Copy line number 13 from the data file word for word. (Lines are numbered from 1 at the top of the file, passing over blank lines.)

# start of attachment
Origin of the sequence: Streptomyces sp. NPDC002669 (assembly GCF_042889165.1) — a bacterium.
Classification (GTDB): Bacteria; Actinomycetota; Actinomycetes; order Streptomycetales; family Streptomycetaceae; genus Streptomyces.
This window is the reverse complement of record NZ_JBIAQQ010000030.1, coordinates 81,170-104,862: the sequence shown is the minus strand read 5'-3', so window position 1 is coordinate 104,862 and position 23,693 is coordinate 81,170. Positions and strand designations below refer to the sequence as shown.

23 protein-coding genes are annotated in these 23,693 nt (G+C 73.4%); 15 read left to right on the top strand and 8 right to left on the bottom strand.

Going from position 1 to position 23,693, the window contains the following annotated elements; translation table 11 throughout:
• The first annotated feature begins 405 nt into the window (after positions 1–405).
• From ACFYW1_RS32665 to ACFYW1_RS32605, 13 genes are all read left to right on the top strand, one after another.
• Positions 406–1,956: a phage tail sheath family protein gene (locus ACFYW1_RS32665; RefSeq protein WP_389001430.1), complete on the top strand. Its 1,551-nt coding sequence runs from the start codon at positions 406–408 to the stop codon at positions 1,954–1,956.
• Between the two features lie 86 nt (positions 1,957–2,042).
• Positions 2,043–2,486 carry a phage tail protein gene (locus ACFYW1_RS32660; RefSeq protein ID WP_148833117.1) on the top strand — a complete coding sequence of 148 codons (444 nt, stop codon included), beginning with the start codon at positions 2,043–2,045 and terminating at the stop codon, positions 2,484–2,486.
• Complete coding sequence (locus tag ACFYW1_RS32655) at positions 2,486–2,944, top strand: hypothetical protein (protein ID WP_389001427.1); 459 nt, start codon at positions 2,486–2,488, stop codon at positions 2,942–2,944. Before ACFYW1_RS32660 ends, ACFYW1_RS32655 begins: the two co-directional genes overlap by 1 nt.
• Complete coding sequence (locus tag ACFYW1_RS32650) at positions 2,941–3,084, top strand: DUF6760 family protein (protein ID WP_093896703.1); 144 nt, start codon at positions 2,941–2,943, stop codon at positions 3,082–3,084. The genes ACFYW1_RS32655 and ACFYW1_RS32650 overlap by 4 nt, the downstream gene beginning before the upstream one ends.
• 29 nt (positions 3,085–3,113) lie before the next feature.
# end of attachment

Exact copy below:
• 29 nt (positions 3,085–3,113) lie before the next feature.